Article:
Oh, my dad hated and hates the idea of me cooking for a living. To this day he says to me, I can’t believe you have an Ivy League degree and you are cooking for a living. I have to laugh because I understand he comes from a different time and place. I had to learn to not take it personally. Food was not respected as a profession in his time and did not provide the financial security that progressions such as medicine or law did.
Learning to cook from my dad at an early age, I associated food as camaraderie. He would be playing cards and dominos with his friends and I’d bring out dishes, and they’d marvel at how such a young kid (I was 8) was able to create such dishes. In retrospect, it makes sense catering is the path I chose. My dad was a single dad, so usually it was just me and him. And cooking seemed like a chore at those times. But when he had friends over, it was a party. And that made it fun. I started to associate food with the idea of entertainment and togetherness.
Tell me about your company ROAR. When was it established? How does your company help empower others? How did you come up with the name?
ROAR, which stands for Reach, Organize, Act, and Realize, is an idea I had over a decade ago because I was always the go-to person for all my friends who wanted solutions. I was always a bit more “wise” in how I viewed things. I was always that annoying, practical, logical friend that no one wants to hear but needed to hear.
It wasn’t until 2017 that I formally established my company because friends wanted me to stop giving free advice and guidance. I was always helping people level up for free. They ordered me to stop. The thing about me is, I’m a great listener. So I stopped and really started structuring how I would like to work with entrepreneurs to help them utilize their passions and skills to create thriving businesses they loved. I am so blessed to live and work my passions. I want others to do the same.
The name came about because the Columbia University mascot is a lion. And I was like oh wouldn’t it be nice if I could make the ROAR of the line actually stand for something meaningful? Boom! ?
Have you faced any challenges with your company during the COVID-19 pandemic? If so, what were they and how did you overcome them? Would you say that the pandemic is the perfect time to start a business? Why or why not?
The early months of COVID were difficult on all fronts. All my businesses were on stand still. No events, no gatherings, no real estate. Clients were charging back payments for events, thinking they wouldn’t be able to host functions. It was a mess, but I always say one of the key traits of entrepreneurship is innovation—the ability to be able to see in and through what is happening.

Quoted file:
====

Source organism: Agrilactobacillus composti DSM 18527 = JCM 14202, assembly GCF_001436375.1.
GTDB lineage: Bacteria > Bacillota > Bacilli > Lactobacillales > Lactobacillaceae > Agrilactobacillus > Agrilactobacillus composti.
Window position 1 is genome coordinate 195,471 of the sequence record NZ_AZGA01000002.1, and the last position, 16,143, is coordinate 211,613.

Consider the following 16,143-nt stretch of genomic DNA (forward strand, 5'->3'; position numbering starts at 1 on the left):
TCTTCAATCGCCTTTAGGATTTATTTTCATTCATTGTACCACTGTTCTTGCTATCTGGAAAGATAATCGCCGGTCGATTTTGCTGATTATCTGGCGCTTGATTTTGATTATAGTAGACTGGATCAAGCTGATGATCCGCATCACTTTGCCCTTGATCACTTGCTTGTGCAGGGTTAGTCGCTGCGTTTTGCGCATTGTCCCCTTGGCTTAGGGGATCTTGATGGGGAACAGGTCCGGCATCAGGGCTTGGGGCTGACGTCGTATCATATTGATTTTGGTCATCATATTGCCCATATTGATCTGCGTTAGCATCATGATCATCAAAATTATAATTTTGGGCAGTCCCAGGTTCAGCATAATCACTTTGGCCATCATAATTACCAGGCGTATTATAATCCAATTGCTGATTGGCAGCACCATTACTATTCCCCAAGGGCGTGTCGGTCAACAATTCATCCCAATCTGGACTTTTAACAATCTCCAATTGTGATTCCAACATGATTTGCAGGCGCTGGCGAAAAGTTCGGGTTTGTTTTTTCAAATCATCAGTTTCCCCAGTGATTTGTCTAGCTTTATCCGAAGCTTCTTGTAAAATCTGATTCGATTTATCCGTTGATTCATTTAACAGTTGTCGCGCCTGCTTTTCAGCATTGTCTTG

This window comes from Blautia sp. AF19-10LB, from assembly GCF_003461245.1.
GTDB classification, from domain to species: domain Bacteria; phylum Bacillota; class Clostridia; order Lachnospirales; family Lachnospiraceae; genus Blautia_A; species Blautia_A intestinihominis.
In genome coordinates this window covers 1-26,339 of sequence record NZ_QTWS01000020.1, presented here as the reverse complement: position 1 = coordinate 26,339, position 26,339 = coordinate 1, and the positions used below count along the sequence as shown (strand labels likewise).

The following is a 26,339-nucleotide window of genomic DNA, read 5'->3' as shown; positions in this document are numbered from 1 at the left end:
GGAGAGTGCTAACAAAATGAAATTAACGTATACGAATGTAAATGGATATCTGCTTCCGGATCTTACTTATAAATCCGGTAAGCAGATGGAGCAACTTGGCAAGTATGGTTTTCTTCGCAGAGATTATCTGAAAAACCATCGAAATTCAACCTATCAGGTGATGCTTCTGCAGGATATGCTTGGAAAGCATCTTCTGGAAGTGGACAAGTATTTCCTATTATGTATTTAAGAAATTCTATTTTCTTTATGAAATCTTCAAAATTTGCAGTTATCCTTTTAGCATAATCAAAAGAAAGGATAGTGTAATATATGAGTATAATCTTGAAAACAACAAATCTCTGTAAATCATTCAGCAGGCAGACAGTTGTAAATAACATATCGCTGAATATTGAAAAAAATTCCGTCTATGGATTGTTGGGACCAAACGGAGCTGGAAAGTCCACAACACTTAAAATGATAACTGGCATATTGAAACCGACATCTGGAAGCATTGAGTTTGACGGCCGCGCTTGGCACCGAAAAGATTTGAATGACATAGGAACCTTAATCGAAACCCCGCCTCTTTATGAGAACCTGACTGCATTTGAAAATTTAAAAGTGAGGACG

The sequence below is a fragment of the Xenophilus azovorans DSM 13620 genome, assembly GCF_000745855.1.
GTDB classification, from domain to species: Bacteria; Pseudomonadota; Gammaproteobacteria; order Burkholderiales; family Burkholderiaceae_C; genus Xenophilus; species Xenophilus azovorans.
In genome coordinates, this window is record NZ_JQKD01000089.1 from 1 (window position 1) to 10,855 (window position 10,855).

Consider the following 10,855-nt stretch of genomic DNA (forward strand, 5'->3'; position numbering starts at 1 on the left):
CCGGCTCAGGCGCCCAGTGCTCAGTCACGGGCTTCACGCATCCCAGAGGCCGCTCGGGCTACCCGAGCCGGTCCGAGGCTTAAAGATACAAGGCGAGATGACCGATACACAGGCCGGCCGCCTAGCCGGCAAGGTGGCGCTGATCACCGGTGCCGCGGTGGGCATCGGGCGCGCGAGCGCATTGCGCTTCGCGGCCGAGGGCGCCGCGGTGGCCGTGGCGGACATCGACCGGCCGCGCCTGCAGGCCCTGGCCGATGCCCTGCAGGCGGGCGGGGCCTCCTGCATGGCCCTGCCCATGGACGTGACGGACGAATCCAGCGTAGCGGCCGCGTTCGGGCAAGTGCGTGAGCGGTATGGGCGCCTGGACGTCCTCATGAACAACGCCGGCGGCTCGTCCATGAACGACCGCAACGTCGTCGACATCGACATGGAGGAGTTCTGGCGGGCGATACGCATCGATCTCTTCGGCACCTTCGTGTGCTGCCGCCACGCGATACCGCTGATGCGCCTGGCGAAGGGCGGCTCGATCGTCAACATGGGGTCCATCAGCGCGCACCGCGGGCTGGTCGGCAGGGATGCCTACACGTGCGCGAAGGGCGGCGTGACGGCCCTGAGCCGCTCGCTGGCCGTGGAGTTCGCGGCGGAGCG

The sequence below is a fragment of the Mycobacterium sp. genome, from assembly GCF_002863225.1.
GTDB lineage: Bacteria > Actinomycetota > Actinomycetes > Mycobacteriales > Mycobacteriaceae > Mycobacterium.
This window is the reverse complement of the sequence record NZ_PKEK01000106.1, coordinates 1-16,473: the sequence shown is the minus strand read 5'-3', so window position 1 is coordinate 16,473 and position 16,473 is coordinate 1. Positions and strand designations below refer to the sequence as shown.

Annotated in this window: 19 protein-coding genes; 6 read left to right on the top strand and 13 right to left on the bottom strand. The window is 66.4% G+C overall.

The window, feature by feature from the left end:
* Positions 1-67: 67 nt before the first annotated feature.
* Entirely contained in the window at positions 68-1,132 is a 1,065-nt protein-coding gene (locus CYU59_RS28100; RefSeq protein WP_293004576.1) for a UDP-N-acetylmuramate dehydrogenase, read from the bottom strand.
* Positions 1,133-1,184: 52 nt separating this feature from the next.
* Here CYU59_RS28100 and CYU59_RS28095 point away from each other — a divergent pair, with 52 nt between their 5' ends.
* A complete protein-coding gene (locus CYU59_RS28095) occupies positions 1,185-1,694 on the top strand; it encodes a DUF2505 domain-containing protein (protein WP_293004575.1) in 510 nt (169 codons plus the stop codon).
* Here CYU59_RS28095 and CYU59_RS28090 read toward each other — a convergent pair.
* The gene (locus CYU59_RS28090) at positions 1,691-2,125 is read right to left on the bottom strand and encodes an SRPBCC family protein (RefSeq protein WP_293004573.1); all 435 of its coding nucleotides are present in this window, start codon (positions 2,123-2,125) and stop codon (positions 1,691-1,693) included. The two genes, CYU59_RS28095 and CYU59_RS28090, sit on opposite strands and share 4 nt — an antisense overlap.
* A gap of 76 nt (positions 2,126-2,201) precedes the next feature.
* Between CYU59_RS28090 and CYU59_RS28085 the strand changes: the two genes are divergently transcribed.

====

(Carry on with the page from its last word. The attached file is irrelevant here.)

I utilized the time to really focus on other things, hence why the apron line I had always wanted to do came to fruition during the pandemic. I wrote a new book. Although that was not in the plans, I saw the fact that everyone was at home, cooking and rallying around great dishes.
I think anytime is the perfect time to start a business once you understand the landscape and what you bring to it.
You’ve been featured in various media outlets, from Food Network’s Chopped to digital publications like Epicurious, Food and Wine Magazine, and Conde Nast Travel. What were your thoughts being featured in these outlets? How long did it take before you were featured in popular media outlets?
I love these media features because we live in a world where people really do get their knowledge and information from reading, watching television, and social media. So, any opportunity I get to highlight the positivity, I want to share about entrepreneurship, Haiti, life, and lessons learned. I’m always excited to do so. Oftentimes, someone reading something in these magazines is the first time they may be exploring Haiti beyond just the evening news. I want to provide a deeper narrative.
Do you have any advice for aspiring entrepreneurs?
Go for it. There’s no perfect time. Yes, take the time to plan, but don’t get so caught up in waiting for things to align perfectly. There’s nothing that you put your heart, time, and energy into that won’t work out. Once you are ready to put those three things in, it will work out.
For more information about the newly launched Carabella Apron and other innovative culinary solutions from Nadege Fleurimond, please visit http://www.nadegefleurimond.com/. Nadege Fleurimond is also available across different social media platforms, including Facebook, Twitter, Instagram, and LinkedIn.